Adoptive mom Jaime Butler has helped many families find additional information on their child through her instructions on how to search using Chinese search engines. This information could be pictures from an event at their orphanage or a news article about their finding. Jaime has allowed me to post her instructions here. I have added screenshots to help you through the process.
If you don’t have Google Chrome, download it. It is easier to use Google Chrome, because it has an option to translate everything for you, to English.
- Open Google Chrome
- Open a tab on Chrome with Google Translate in it.
- Open another tab
- Search for either Baidu or Soso (now merged with Sogou). Both are Chinese search engines. There are a few other search engines that you can use too, but those are the two that I have had the best luck with.
- After searching for Baidu or Sogou, click on it, to open it in that tab.
Now the fun begins!
In Google translate, type what you want to search for and translate it to Chinese characters.
Copy and paste these characters into the search bar in the Chinese search engine.
At the top of the screen, it will most likely ask if you want the page translated, and it will also sometimes ask if you want to always translate.
Once you have searched using Chinese characters, it will look similar to a google search, and you can choose to look at images, news articles, etc. I often will click on images or pictures. I then will scroll through the pictures and click on ones that look like they may be related. You can also scroll through the news or web or other options. The two I have had the best luck with are Images, and news.
Usually I will start out by right clicking on about 10 articles at a time and opening them in a new tab, so that they can load while I start looking at some of them, and so I don’t “lose” my search that I just did, and I can go back to it after I look at those 10, and open 10 more.
With baidu, you will then have to click on the picture again, to be brought to the new story. With soso, you have to click again, but I don’t remember where you click.
Again, if you haven’t set it up to auto-translate, you will have to click on translate at the top of the page.
There is usually a date at the top of the article, so you can tell right away if it is even close to the range that you are looking for. Then if it is, you can look for key things like where the article is from, etc.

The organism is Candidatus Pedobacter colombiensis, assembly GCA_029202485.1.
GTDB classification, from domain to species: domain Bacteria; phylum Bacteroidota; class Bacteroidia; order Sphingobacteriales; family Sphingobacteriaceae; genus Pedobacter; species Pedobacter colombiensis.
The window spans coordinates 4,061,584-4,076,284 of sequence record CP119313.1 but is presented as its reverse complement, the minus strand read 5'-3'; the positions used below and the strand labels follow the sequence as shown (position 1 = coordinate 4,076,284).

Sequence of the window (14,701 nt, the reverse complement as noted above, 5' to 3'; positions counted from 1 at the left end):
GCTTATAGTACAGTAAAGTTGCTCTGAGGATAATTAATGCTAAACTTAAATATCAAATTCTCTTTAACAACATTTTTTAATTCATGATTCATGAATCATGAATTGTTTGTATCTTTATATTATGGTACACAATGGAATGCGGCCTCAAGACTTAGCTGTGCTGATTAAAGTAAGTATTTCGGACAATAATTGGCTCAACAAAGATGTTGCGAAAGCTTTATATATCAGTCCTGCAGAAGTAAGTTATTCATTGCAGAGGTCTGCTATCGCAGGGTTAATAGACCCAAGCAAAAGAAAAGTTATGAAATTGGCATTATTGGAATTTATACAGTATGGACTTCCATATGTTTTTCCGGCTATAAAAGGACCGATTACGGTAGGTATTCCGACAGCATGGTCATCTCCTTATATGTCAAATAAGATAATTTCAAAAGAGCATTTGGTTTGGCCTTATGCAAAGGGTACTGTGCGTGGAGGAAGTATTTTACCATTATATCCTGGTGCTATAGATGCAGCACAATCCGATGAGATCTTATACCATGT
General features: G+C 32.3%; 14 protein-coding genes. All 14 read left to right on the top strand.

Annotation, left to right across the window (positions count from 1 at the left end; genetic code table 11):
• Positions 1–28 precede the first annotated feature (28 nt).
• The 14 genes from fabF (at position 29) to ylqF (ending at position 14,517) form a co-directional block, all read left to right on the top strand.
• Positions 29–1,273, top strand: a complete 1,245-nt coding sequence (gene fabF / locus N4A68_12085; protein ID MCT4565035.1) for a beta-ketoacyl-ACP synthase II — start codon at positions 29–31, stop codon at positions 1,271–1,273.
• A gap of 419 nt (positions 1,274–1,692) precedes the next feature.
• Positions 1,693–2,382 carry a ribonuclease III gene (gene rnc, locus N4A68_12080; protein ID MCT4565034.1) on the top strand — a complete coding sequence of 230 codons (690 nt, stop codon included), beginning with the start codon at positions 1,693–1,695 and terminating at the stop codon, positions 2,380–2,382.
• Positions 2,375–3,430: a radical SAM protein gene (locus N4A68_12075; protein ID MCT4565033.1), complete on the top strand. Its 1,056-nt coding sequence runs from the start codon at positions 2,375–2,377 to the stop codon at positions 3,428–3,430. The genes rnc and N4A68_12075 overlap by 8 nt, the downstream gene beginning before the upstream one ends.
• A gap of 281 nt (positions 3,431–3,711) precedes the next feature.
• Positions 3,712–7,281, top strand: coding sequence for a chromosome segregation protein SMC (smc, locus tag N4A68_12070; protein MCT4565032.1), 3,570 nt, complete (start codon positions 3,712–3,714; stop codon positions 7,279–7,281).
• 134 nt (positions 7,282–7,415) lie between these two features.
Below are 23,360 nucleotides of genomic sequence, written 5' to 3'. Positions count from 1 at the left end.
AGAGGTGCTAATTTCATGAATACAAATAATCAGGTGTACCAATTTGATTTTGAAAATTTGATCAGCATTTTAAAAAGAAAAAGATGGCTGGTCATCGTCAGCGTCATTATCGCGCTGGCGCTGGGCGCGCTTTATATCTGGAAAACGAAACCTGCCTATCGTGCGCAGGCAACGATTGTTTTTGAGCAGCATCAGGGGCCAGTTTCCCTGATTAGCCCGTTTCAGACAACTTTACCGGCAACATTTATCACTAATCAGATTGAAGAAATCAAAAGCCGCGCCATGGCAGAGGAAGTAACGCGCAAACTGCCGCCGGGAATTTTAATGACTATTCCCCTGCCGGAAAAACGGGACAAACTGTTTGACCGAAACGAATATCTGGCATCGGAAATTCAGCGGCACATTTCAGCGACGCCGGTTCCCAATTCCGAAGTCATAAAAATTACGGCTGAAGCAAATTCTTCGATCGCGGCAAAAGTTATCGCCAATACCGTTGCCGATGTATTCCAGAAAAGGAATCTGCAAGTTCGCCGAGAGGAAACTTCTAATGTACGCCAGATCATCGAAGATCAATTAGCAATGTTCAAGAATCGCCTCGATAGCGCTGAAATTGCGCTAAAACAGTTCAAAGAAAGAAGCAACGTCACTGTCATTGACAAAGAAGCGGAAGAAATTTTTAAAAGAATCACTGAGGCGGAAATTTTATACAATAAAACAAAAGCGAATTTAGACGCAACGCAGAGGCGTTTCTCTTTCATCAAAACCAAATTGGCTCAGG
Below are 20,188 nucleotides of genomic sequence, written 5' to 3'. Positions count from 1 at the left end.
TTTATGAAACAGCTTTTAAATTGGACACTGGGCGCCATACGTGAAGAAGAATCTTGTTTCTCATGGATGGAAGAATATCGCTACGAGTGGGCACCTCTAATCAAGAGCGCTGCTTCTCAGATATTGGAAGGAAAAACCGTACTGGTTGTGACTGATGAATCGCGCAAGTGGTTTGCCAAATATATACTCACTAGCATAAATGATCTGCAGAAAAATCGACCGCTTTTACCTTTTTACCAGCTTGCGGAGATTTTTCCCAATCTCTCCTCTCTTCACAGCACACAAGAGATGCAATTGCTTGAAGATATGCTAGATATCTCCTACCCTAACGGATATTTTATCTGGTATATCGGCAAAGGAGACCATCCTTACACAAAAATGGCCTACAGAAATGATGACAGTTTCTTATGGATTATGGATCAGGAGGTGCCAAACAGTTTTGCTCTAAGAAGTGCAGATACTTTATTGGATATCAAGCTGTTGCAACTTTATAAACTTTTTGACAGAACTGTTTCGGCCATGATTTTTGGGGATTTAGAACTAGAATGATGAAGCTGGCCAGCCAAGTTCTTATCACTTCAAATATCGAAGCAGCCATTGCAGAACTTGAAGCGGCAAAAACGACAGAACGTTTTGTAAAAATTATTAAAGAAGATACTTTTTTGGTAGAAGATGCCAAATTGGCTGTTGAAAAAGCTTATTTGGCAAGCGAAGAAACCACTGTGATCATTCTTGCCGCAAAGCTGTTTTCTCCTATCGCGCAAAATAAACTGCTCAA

Some tips for searching:
- Things that I usually will translate and search for are: Gender, age at finding, birthday, finding day, specific finding spot, name in Chinese characters, city, province, SWI, and any other facts that would make your child stand out compared to another.
- I will often only put one or two facts into the translator at once, and then combine them in the search bar. I also will often only search for one or two facts about my child at once. For example, Nanchang baby cleft.
- I don’t include words that aren’t necessary when searching. So I don’t search for something like “A baby was found with cleft in Nanchang, on…” Instead I would search for “Nanchang baby cleft”
- I try many different combinations of the facts that I have.
- I also try the words in different orders. For example: Baby with cleft Nanchang
- Try both being very specific and not very specific
- When using Google translate you can hover over the Chinese translation, and it will let you see the translation of each character or group of characters. You can then choose other ones. Try them all.
- Don’t get discouraged if you don’t find something right away. It took me two months of searching before I finally found anything about my son.
Here are some key words that I use in my searches: newborn, baby, child, specific city that the child is from, province the child is from, cleft or other special need, abandoned, found, left, foundling, orphanage, social welfare institute, near, boy, girl, and again anything different that would make your child’s situation stand out.